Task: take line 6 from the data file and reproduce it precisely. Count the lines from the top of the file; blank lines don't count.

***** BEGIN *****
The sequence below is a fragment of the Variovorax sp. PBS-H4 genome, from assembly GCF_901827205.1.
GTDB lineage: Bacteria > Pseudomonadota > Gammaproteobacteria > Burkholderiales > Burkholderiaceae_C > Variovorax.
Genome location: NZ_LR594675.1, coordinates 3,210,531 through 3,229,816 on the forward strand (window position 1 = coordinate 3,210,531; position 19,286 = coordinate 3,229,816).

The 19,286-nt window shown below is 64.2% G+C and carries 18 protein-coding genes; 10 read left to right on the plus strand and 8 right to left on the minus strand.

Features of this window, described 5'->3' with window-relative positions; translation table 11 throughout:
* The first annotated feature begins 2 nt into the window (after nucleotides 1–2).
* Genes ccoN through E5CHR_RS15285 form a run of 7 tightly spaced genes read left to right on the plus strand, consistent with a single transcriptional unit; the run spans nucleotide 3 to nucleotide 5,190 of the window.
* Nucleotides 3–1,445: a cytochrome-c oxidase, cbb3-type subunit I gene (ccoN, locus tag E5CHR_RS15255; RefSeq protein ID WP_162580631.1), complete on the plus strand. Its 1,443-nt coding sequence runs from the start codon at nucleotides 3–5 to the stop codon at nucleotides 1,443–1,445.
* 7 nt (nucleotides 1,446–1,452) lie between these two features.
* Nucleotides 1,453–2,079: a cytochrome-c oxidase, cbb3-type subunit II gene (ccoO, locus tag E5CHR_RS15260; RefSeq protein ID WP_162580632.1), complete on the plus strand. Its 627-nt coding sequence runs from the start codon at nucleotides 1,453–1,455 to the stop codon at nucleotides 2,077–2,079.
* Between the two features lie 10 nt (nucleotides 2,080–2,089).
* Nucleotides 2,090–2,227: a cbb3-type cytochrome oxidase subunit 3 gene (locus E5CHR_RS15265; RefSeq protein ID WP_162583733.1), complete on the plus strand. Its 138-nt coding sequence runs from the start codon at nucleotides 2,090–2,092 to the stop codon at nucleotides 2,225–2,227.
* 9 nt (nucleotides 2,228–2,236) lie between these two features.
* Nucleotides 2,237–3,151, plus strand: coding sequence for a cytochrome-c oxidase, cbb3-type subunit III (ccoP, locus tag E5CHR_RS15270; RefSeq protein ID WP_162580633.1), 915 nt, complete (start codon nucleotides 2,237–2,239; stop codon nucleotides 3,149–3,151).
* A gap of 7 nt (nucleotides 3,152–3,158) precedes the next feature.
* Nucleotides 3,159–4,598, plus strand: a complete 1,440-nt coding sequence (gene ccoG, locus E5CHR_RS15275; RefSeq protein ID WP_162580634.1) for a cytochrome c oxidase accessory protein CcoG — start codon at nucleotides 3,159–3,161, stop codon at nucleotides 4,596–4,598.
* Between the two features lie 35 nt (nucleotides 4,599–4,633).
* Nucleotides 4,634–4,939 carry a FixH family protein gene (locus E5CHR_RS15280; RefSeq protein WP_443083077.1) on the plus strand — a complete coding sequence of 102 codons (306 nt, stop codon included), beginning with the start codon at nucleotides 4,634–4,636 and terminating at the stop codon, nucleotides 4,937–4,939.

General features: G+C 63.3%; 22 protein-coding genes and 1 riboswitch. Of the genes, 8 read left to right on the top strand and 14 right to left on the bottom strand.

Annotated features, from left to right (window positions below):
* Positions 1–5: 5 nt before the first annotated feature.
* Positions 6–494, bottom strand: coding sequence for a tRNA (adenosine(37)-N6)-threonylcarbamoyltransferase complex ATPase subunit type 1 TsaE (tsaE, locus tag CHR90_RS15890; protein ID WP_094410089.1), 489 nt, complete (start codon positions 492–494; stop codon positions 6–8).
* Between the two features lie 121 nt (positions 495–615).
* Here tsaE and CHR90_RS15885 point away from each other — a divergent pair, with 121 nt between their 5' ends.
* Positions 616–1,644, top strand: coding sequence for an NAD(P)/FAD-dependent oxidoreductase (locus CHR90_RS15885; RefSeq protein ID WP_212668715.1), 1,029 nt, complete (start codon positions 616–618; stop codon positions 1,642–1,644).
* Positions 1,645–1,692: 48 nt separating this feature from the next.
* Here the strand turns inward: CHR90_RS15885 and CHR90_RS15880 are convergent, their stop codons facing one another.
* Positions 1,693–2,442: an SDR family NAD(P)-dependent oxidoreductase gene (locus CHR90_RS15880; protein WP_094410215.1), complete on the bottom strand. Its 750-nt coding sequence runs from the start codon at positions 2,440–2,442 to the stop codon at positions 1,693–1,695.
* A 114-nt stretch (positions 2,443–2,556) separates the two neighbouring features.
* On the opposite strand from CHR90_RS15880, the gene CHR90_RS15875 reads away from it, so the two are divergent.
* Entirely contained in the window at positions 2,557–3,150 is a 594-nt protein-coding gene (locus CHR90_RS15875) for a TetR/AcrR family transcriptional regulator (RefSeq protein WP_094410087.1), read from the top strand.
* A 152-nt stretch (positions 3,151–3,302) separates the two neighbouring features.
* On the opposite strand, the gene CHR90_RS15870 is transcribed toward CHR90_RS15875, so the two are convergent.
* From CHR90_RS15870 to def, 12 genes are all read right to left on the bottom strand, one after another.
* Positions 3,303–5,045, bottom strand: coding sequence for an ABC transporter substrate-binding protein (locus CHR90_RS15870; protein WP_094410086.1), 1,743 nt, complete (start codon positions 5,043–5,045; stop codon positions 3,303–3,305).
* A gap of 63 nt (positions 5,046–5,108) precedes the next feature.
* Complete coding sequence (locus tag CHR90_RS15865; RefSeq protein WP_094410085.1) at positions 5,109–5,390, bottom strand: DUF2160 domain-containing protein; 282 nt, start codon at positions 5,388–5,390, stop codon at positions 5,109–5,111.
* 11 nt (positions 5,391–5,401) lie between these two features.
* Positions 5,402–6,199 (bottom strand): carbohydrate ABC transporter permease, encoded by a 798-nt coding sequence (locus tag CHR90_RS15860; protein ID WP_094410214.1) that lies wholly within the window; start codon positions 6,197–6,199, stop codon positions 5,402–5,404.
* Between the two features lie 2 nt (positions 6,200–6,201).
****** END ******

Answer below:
* The first annotated feature begins 2 nt into the window (after nucleotides 1–2).